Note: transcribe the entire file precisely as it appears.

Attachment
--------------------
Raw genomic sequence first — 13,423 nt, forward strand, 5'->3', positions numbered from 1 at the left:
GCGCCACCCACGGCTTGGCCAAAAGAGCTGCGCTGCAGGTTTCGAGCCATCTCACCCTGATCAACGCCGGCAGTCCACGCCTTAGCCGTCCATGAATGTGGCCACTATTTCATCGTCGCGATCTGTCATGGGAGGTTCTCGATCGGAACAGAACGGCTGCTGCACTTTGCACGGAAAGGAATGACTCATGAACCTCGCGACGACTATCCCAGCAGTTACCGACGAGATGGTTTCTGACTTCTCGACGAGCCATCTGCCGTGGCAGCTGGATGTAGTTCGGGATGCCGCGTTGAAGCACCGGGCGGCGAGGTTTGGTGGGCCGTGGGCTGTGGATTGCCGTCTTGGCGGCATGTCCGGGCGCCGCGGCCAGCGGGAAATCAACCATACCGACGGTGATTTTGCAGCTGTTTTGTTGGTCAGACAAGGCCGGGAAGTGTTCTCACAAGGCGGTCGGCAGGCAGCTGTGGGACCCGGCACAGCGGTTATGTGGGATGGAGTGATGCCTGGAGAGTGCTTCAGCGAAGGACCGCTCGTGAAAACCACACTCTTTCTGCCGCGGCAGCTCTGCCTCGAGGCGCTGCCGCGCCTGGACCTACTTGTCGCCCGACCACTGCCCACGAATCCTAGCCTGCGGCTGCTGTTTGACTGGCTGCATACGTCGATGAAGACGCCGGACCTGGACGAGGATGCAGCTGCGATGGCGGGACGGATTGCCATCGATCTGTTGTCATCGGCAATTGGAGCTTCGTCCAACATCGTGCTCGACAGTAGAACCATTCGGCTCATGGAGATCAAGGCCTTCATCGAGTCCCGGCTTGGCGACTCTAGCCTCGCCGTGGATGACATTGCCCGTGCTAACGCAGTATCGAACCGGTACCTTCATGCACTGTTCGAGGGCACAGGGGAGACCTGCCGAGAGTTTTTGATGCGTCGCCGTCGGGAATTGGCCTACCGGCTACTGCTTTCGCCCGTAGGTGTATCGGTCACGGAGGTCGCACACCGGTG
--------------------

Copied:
Raw genomic sequence first — 13,423 nt, forward strand, 5'->3', positions numbered from 1 at the left:
GCGCCACCCACGGCTTGGCCAAAAGAGCTGCGCTGCAGGTTTCGAGCCATCTCACCCTGATCAACGCCGGCAGTCCACGCCTTAGCCGTCCATGAATGTGGCCACTATTTCATCGTCGCGATCTGTCATGGGAGGTTCTCGATCGGAACAGAACGGCTGCTGCACTTTGCACGGAAAGGAATGACTCATGAACCTCGCGACGACTATCCCAGCAGTTACCGACGAGATGGTTTCTGACTTCTCGACGAGCCATCTGCCGTGGCAGCTGGATGTAGTTCGGGATGCCGCGTTGAAGCACCGGGCGGCGAGGTTTGGTGGGCCGTGGGCTGTGGATTGCCGTCTTGGCGGCATGTCCGGGCGCCGCGGCCAGCGGGAAATCAACCATACCGACGGTGATTTTGCAGCTGTTTTGTTGGTCAGACAAGGCCGGGAAGTGTTCTCACAAGGCGGTCGGCAGGCAGCTGTGGGACCCGGCACAGCGGTTATGTGGGATGGAGTGATGCCTGGAGAGTGCTTCAGCGAAGGACCGCTCGTGAAAACCACACTCTTTCTGCCGCGGCAGCTCTGCCTCGAGGCGCTGCCGCGCCTGGACCTACTTGTCGCCCGACCACTGCCCACGAATCCTAGCCTGCGGCTGCTGTTTGACTGGCTGCATACGTCGATGAAGACGCCGGACCTGGACGAGGATGCAGCTGCGATGGCGGGACGGATTGCCATCGATCTGTTGTCATCGGCAATTGGAGCTTCGTCCAACATCGTGCTCGACAGTAGAACCATTCGGCTCATGGAGATCAAGGCCTTCATCGAGTCCCGGCTTGGCGACTCTAGCCTCGCCGTGGATGACATTGCCCGTGCTAACGCAGTATCGAACCGGTACCTTCATGCACTGTTCGAGGGCACAGGGGAGACCTGCCGAGAGTTTTTGATGCGTCGCCGTCGGGAATTGGCCTACCGGCTACTGCTTTCGCCCGTAGGTGTATCGGTCACGGAGGTCGCACACCGGTG